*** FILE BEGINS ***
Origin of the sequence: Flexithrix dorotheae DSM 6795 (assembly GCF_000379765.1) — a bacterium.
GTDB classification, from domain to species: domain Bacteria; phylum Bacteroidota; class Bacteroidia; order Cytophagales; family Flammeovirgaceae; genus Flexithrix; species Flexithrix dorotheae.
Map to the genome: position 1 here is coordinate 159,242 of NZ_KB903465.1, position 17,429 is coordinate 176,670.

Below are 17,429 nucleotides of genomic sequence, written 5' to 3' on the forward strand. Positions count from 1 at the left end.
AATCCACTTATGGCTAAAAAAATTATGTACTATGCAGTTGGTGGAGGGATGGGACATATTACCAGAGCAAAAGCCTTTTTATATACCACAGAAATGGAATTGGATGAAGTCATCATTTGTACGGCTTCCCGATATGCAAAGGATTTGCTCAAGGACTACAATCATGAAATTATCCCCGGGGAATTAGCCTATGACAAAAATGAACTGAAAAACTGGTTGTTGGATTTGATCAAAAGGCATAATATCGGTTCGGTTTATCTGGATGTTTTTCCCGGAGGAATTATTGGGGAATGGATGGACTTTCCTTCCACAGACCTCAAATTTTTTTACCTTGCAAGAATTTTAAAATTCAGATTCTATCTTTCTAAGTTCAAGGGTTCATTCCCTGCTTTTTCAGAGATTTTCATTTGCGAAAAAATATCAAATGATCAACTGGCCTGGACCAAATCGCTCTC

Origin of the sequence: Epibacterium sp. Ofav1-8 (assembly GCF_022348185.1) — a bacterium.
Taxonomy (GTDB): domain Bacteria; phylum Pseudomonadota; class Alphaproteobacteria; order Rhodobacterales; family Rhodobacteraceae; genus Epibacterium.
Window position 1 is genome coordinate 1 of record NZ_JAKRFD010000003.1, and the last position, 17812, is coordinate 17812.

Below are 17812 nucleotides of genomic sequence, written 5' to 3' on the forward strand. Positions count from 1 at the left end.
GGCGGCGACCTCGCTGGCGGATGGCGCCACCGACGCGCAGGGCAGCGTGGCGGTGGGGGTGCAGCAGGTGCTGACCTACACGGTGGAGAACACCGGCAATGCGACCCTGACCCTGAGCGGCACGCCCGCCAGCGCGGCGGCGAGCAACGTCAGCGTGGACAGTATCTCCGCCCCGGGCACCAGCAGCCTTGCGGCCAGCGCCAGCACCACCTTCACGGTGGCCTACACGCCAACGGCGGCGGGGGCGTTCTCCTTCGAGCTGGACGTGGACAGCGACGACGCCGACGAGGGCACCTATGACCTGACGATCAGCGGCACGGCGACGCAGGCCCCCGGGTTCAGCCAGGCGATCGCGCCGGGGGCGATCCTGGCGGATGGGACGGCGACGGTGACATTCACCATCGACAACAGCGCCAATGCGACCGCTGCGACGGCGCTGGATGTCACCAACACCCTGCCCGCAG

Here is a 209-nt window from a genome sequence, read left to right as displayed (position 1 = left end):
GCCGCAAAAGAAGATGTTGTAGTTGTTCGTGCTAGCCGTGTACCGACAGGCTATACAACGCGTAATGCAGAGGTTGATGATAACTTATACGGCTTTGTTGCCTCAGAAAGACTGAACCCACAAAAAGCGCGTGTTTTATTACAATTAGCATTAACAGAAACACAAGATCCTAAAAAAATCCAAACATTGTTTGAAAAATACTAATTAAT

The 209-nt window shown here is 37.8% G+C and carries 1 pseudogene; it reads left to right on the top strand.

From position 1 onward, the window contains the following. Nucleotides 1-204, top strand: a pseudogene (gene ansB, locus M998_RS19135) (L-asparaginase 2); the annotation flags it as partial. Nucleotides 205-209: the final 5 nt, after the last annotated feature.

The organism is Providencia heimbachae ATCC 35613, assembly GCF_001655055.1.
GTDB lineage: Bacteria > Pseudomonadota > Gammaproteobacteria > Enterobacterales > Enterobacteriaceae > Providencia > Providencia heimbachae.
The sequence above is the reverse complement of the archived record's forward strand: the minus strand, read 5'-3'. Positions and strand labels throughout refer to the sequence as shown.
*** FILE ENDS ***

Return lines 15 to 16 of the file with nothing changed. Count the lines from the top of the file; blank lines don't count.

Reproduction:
The organism is Providencia heimbachae ATCC 35613, assembly GCF_001655055.1.
GTDB lineage: Bacteria > Pseudomonadota > Gammaproteobacteria > Enterobacterales > Enterobacteriaceae > Providencia > Providencia heimbachae.